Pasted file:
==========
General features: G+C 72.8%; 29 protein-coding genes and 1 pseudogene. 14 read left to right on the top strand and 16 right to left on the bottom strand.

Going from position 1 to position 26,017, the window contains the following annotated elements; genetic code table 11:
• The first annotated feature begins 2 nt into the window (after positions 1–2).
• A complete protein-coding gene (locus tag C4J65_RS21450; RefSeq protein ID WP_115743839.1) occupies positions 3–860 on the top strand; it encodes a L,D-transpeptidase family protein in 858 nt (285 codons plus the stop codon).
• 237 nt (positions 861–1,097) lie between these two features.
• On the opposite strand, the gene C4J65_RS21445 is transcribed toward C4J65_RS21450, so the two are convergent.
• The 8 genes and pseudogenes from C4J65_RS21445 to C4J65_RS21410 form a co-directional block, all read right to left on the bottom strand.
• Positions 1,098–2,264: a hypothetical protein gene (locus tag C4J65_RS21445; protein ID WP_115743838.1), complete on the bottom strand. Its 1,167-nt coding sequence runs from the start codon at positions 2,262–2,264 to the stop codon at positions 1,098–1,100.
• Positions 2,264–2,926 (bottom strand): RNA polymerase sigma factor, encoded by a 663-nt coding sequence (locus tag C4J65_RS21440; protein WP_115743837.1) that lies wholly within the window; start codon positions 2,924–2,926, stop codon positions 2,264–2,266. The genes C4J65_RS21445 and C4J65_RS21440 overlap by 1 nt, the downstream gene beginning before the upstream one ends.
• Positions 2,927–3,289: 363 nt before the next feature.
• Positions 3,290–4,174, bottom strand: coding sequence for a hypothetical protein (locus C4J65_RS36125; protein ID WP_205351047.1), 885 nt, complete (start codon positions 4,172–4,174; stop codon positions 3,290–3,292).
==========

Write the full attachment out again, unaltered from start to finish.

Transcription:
General features: G+C 72.8%; 29 protein-coding genes and 1 pseudogene. 14 read left to right on the top strand and 16 right to left on the bottom strand.

Going from position 1 to position 26,017, the window contains the following annotated elements; genetic code table 11:
• The first annotated feature begins 2 nt into the window (after positions 1–2).
• A complete protein-coding gene (locus tag C4J65_RS21450; RefSeq protein ID WP_115743839.1) occupies positions 3–860 on the top strand; it encodes a L,D-transpeptidase family protein in 858 nt (285 codons plus the stop codon).
• 237 nt (positions 861–1,097) lie between these two features.
• On the opposite strand, the gene C4J65_RS21445 is transcribed toward C4J65_RS21450, so the two are convergent.
• The 8 genes and pseudogenes from C4J65_RS21445 to C4J65_RS21410 form a co-directional block, all read right to left on the bottom strand.
• Positions 1,098–2,264: a hypothetical protein gene (locus tag C4J65_RS21445; protein ID WP_115743838.1), complete on the bottom strand. Its 1,167-nt coding sequence runs from the start codon at positions 2,262–2,264 to the stop codon at positions 1,098–1,100.
• Positions 2,264–2,926 (bottom strand): RNA polymerase sigma factor, encoded by a 663-nt coding sequence (locus tag C4J65_RS21440; protein WP_115743837.1) that lies wholly within the window; start codon positions 2,924–2,926, stop codon positions 2,264–2,266. The genes C4J65_RS21445 and C4J65_RS21440 overlap by 1 nt, the downstream gene beginning before the upstream one ends.
• Positions 2,927–3,289: 363 nt before the next feature.
• Positions 3,290–4,174, bottom strand: coding sequence for a hypothetical protein (locus C4J65_RS36125; protein ID WP_205351047.1), 885 nt, complete (start codon positions 4,172–4,174; stop codon positions 3,290–3,292).